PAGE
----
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The Post Antibiotic Era Has Dawned

Oct. 5, 2016

Antibiotics have been one of the greatest success stories in medicine. However, bacteria are a rapidly adapting foe which find new ways to evade drugs. In 1945, while accepting a Nobel Prize for discovering penicillin, Alexander Fleming warned of a future in which antibiotics had been used with abandon and bacteria had grown resistant to them. That future has arrived and we are entering a post antibiotic era.

As we lose effective antibiotics infections we now regard as trivial have the potential to become fatal. An infected cut could lead to a limb amputation or even become life threatening, and an illness like pneumonia would again become a mass killer. Before the advent of antibiotics, more people died from bacterial infection than anything else on the planet.

Already 25000 people die a year in USA and an equal number in Europe, of infection that has become resistant to antibiotics. We see the problem here in Takapuna too. We have patients who carry MRSA, the superbug which is often harmless until we need surgery and then it kicks in preventing wound healing. There are patients who have had the misfortune to have required so many antibiotics that now there are no longer any that will fight their bacterial infections. The post antibiotic era has dawned.

The problem starts with overuse. Recent research by doctors at Harvard and Brigham and Women's Hospital found that the vast majority of antibiotics prescribed for sore throats and acute bronchitis—an infection almost always caused by a virus, not bacteria—are useless – and yet 2/3 of patients presenting with these infections get treated with antibiotics. Why??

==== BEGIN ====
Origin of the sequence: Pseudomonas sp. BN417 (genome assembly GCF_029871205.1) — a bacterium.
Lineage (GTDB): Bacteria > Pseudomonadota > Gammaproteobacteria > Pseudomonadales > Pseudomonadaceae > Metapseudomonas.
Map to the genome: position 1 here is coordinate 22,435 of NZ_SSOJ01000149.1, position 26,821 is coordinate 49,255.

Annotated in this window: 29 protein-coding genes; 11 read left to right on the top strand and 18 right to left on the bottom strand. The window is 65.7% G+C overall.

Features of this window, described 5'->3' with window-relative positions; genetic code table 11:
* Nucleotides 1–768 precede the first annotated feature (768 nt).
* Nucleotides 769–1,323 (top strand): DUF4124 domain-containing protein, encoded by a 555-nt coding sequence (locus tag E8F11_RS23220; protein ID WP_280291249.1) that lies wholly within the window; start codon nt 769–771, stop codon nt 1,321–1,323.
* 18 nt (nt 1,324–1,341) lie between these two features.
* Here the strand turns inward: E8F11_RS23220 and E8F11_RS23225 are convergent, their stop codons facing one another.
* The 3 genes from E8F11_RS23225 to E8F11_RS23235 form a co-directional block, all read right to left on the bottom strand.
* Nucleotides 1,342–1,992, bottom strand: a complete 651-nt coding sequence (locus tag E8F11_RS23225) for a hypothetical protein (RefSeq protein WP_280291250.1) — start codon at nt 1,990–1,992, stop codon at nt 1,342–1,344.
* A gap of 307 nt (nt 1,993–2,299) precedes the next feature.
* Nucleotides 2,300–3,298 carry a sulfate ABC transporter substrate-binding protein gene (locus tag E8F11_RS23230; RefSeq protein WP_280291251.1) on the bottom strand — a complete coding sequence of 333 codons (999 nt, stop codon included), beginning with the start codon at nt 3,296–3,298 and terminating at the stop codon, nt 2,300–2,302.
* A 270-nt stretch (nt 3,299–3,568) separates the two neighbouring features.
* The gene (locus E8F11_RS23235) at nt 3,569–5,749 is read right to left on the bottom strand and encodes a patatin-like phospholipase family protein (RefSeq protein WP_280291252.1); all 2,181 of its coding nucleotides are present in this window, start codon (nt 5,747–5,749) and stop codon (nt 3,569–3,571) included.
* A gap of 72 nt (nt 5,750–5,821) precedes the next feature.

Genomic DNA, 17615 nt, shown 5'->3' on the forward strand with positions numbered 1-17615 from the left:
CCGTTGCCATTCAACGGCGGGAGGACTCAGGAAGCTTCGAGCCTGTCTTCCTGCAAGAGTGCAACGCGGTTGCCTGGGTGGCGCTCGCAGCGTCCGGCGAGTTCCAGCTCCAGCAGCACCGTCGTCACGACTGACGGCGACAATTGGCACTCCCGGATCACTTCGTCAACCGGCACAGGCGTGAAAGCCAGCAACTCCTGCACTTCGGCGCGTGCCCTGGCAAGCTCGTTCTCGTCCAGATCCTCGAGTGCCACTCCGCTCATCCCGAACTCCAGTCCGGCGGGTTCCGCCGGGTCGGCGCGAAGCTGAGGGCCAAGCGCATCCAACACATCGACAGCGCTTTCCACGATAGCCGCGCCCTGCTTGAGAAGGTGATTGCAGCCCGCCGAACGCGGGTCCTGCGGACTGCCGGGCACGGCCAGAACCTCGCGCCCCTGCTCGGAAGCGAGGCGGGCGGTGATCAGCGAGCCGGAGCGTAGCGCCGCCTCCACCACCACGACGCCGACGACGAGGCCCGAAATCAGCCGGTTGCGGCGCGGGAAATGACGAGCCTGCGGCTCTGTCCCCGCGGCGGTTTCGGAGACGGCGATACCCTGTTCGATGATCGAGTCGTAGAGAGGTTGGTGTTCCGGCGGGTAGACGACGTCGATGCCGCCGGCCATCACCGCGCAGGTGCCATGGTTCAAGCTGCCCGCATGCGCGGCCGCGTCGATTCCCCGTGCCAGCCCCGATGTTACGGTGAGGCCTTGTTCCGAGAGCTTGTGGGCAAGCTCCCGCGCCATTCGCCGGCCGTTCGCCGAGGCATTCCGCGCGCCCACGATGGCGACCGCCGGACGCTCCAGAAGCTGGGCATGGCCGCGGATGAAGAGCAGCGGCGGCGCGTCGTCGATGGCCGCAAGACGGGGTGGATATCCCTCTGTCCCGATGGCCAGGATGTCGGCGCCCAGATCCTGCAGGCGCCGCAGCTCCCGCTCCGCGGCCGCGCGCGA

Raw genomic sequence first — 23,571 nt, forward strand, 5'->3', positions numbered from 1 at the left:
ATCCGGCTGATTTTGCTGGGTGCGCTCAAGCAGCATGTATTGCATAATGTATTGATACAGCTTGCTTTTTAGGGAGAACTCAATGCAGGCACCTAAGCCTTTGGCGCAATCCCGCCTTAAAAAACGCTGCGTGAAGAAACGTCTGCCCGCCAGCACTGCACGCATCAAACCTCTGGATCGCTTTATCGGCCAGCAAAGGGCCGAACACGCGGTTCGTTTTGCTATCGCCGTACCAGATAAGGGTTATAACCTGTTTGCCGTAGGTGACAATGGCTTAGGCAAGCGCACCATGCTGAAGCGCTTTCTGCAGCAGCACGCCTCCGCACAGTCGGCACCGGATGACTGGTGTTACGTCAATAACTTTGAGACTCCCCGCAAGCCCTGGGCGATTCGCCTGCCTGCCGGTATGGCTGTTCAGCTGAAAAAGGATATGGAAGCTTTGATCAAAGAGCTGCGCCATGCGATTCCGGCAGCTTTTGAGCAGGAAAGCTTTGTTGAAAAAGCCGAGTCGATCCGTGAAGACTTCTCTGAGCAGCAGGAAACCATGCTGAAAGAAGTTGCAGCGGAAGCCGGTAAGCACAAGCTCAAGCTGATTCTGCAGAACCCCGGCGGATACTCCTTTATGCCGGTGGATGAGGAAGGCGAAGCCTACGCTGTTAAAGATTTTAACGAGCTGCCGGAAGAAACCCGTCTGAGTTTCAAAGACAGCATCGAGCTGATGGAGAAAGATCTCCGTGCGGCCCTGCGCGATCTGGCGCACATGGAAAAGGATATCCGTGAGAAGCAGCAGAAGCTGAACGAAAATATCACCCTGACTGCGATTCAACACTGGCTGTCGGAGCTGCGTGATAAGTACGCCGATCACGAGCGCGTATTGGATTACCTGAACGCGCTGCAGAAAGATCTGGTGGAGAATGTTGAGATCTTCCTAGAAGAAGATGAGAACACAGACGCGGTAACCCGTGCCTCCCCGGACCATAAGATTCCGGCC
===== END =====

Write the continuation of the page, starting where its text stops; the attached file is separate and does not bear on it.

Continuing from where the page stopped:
Our doctors frequently discuss this very issue.

Medplus services a population of highly educated people. Everyone will have heard of the problems regarding antibiotic resistance and most will know that antibiotics are ineffective for most coughs and all colds. However, when we are unwell and tired or worried about our ill children, these arguments can seem academic and we just want to "try anything' to get better. The problems of antibiotic resistance fade in our minds and we focus solely on our immediate plight and lose perspective on how likely we are to get better without any intervention.

The Ministry of Health are very clear what role medical professionals need to take to protect our antibiotics. They ask us to prescribe antibiotics only when necessary, according to evidence-based guidelines. Sometimes that can be difficult when a patient with a self-limiting infection has an expectation of being given antibiotics. We challenge our Medplus doctors to always be responsible gatekeepers of antibiotics, and we challenge you, our patients, to question the need for antibiotics for coughs, colds, sore throats and sore ears.

It is not only human consumption of antibiotics that is causing this global problem. Routine use of antibiotics in farmed animals is a significant and worrying issue in its own right. Another political issue is the broken model of antibiotic research. No drug company wants to invest heavily in creating new antibiotics that the medical profession will be urged not to use to prevent resistance developing – it is much more lucrative to produce new anti-cancer drugs. Governments are going to need to fund this research if it is going to happen.